34. 34. RJUG: 13-March-2012 © Copyright 2012, Software Alchemy But... this too has problems ● This pattern creates lots of object-specific functions #987:CallObj start = 42 end = 47 r1 #111:Range function() {...} getStart function(x) {...} setStart getEnd function() {...} setEnd function(x) {...} r2 #222:Range function() {...} getStart setStart function(x) {...} getEnd function() {...} setEnd function(x) {...} #876:CallObj start = 13 end = 420Bryan Basham – Introduction to JavaScript Slide 34
  35. 35. RJUG: 13-March-2012 © Copyright 2012, Software Alchemy Another Class-like Idiom ● Constructors have prototypes var Range = function(st, en) { this.start = st; this.end = en; } // Setup shared Range object methods Range.prototype.getStart = function() { return this.start; } Range.prototype.setStart = function(x) { if ( x <= this.end ) this.start = x; } Range.prototype.getEnd = function() { return this.end; } Range.prototype.setEnd = function(x) { if ( x >= this.start ) this.end = x; } // Create a group of Range objects var r1 = new Range(42, 47); var r2 = new Range(13, 420); var r3 = new Range(1.2, 3.14); var r4 = new Range(1, 10);Bryan Basham – Introduction to JavaScript Slide 35
  36. 36. RJUG: 13-March-2012 © Copyright 2012, Software Alchemy Another Class-like Idiom ● Function are reused across all objects r1 #111:Range start = 42 end = 47 r2 #222:Range Range.prototype start = 13 function() {...} end = 420 getStart setStart function(x) {...} r3 #333:Range getEnd function() {...} setEnd start = 1.2 function(x) {...} end = 3.14 r4 #444:Range start = 1 end = 10Bryan Basham – Introduction to JavaScript Slide 36
  37. 37. RJUG: 13-March-2012 © Copyright 2012, Software Alchemy Hybrid OO Idiom var Circle = function(radius) { // Create privileged methods this.getRadius = function () { return radius; } } // Create public, but non-privileged methods Circle.prototype.getDiameter = function() { return this.getRadius() * 2; } Circle.prototype.getArea = function() { return Circle.PI * this.getRadius() * this.getRadius(); } // Create class constants Circle.PI = 3.14159; var c1 = new Circle(4.2); c1.getRadius() ==> 4.2 c1.getDiameter() ==> 8.4 c1.getArea() ==> 55.4176476 var c2 = new Circle(10); c1.getRadius() ==> 10 c1.getDiameter() ==> 20 c1.getArea() ==> 314.159Bryan Basham – Introduction to JavaScript Slide 37
  38. 38. RJUG: 13-March-2012 © Copyright 2012, Software Alchemy Object model of hybrid OO #987:CallObj radius = 4.2 c1 #111:Circle getRadius function() { return radius; } Circle.prototype getDiameter function() {...} getArea function() {...} c2 #222:Circle getRadius function() { return radius; } #876:CallObj radius = 13Bryan Basham – Introduction to JavaScript Slide 38
  39. 39. RJUG: 13-March-2012 © Copyright 2012, Software Alchemy Advanced Class Features ● Admittedly these “class-like” programming idioms are awkward ● Mimicking class inheritance is even more complex ● They have their place (simple domain model) ● There are other, more advanced, inheritance mechanisms – Such as “prototypal inheritance” – See Douglas Crawford on Resource slide at endBryan Basham – Introduction to JavaScript Slide 39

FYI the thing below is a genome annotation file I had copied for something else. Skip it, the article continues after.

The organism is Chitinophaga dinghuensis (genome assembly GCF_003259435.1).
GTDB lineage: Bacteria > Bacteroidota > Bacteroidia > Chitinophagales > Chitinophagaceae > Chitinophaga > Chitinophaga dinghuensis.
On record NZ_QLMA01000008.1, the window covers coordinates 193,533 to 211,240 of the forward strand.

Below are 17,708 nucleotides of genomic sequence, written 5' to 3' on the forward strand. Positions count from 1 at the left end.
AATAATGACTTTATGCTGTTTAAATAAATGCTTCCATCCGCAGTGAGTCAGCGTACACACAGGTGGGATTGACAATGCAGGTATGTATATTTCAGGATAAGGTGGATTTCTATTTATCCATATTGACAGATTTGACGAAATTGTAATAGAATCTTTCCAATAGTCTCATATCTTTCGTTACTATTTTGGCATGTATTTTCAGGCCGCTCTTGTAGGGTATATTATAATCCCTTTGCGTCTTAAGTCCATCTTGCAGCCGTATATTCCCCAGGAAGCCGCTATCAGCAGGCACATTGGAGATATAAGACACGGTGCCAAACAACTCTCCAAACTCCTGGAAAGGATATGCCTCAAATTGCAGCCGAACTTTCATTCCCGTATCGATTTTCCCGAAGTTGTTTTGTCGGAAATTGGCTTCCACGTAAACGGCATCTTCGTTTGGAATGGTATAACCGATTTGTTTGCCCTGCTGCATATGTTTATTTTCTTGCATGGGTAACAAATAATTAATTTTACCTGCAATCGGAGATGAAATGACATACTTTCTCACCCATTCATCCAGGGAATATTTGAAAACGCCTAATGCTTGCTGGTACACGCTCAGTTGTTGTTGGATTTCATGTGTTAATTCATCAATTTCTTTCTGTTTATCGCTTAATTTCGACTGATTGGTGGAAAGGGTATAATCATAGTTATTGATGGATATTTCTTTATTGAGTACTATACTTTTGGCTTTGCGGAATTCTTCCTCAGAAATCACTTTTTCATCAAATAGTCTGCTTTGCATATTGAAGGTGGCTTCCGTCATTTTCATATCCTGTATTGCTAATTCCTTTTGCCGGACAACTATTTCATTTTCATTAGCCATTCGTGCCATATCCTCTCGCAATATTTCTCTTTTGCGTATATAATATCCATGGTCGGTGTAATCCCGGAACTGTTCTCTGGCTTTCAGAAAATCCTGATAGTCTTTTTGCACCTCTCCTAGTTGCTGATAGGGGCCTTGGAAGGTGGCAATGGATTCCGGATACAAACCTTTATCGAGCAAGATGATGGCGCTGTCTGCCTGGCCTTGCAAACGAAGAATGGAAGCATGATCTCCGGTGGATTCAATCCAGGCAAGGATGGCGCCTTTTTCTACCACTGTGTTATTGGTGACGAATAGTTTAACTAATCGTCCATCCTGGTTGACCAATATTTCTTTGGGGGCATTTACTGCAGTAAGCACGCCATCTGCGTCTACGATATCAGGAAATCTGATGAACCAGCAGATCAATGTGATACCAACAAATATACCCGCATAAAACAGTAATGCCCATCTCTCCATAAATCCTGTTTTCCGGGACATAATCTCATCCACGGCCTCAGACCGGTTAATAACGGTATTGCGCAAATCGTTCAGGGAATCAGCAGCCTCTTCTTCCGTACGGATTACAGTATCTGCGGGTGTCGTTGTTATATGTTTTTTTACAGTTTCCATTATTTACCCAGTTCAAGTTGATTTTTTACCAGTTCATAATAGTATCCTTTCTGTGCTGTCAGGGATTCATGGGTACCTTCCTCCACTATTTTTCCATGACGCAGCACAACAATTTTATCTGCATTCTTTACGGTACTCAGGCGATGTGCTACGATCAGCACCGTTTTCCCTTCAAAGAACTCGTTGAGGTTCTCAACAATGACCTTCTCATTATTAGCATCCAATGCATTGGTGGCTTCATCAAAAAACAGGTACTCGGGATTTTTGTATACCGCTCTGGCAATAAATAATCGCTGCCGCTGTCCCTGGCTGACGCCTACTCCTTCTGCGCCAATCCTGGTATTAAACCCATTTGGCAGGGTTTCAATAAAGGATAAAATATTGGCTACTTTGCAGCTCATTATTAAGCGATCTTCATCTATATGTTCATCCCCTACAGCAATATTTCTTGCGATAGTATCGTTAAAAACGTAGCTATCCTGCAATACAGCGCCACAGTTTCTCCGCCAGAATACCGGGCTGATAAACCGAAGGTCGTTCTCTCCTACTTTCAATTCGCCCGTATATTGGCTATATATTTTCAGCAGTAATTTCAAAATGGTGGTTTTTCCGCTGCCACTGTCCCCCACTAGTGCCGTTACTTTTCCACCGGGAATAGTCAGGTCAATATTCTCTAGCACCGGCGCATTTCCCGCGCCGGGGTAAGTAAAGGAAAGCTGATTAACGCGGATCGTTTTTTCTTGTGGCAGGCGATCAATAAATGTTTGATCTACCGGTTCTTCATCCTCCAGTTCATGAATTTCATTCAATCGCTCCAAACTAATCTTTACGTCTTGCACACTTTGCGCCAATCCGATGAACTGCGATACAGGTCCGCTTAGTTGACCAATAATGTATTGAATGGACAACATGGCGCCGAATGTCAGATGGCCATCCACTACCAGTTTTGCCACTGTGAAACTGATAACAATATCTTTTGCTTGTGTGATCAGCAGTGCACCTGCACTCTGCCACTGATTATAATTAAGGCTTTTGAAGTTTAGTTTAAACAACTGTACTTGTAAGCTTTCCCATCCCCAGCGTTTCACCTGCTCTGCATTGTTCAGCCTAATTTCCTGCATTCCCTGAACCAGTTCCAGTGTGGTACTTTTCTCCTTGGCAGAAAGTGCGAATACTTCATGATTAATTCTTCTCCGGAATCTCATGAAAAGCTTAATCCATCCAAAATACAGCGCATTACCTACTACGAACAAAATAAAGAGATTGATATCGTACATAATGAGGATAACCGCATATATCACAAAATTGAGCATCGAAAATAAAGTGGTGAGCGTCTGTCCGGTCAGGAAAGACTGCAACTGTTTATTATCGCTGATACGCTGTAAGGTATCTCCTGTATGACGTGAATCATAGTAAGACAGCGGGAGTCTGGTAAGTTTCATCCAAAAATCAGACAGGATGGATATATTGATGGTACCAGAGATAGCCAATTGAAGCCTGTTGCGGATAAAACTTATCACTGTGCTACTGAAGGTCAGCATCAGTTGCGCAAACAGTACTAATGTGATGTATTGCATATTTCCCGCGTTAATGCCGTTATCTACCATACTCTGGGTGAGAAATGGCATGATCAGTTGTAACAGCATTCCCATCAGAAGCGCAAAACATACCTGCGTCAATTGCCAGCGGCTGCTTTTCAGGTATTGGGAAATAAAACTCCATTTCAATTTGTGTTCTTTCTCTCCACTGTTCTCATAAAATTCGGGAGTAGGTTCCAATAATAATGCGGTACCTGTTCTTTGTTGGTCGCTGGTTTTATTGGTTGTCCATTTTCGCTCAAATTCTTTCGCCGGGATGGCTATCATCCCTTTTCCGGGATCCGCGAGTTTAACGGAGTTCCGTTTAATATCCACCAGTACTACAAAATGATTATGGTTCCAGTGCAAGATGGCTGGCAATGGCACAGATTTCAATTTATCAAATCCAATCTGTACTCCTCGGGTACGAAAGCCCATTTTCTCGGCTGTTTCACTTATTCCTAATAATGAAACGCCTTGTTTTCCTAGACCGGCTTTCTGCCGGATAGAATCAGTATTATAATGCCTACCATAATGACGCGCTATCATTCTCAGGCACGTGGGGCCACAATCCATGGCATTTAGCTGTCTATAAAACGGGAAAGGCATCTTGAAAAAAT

40. 40. RJUG: 13-March-2012 © Copyright 2012, Software Alchemy JSON Revisited ● JSON is the ability to convert strings to and from JavaScript objects. var obj = { a: 42, b: “foo” }; var objStr = JSON.stringify(obj); // "{"a":42,"b":"foo"}" var o2 = JSON.parse(objStr); ● But what about our objects? var c1 = new Circle(4.2); var c1Str = JSON.stringify(c1); // "{}" WTF?!?! Wheres my object?Bryan Basham – Introduction to JavaScript Slide 40
  41. 41. RJUG: 13-March-2012 © Copyright 2012, Software Alchemy Hybrid-Class JSON Methods // Create the Circle class constructor function Circle(radius) { ... }; // JSON related methods Circle.prototype.toJSON = function() { var dataString = this.getRadius().toJSON(); return MyJSON.makeClassWrapper("Circle", dataString); }; // The MyJSON class reviver function uses this static function Circle.parseJSON = function(dataString) { var radius = parseInt(dataString); return new Circle(radius); }; // Run unit tests var c = new Circle(42); c.getArea() ==> 5541.76476 var cStr = JSON.stringify(c); var newC = JSON.parse(cStr, MyJSON.classReviver); newC.getArea() ==> 5541.76476Bryan Basham – Introduction to JavaScript Slide 41
  42. 42. RJUG: 13-March-2012 © Copyright 2012, Software Alchemy JSON for Circle ● The Circle instance method toJSON preforms conversion from object to string. var c1 = new Circle(42); c1.getArea(); // 5541.76476 var c1Str = JSON.stringify(obj); // ""Circle(42)"" ● The JSON.parse method uses my JSON reviver to reconstruct these objects. var newC1 = MyJSON.parse(c1Str); newC1.getArea(); // 5541.76476 ● The Circle static method parseJSON performs conversion from string to object.Bryan Basham – Introduction to JavaScript Slide 42
  43. 43. RJUG: 13-March-2012 © Copyright 2012, Software Alchemy Functional Programming Web standards Separate of Concerns Intro symbols data types syntax Odds & Ends Language JSON syntax core Introduction no-class to JavaScript Event OO Programming encapsulation Model ctor prototype JSON hybrid OO revisited DOM APIs Functional 1st class Programming collection functions Ajax closures event handlersBryan Basham – Introduction to JavaScript Slide 43
  44. 44. RJUG: 13-March-2012 © Copyright 2012, Software Alchemy Function Creation ● Definition syntax function square(x) { return x * x; } square(12) ==> 144 typeof square ==> “function” ● OR as a variable var square = function(x) { return x * x; }; // lambda function (Lisp) square(12) ==> 144 ● OR as an object var square = new Function(“x”, “return x * x;”); square(12) ==> 144 ● ...these are all the sameBryan Basham – Introduction to JavaScript Slide 44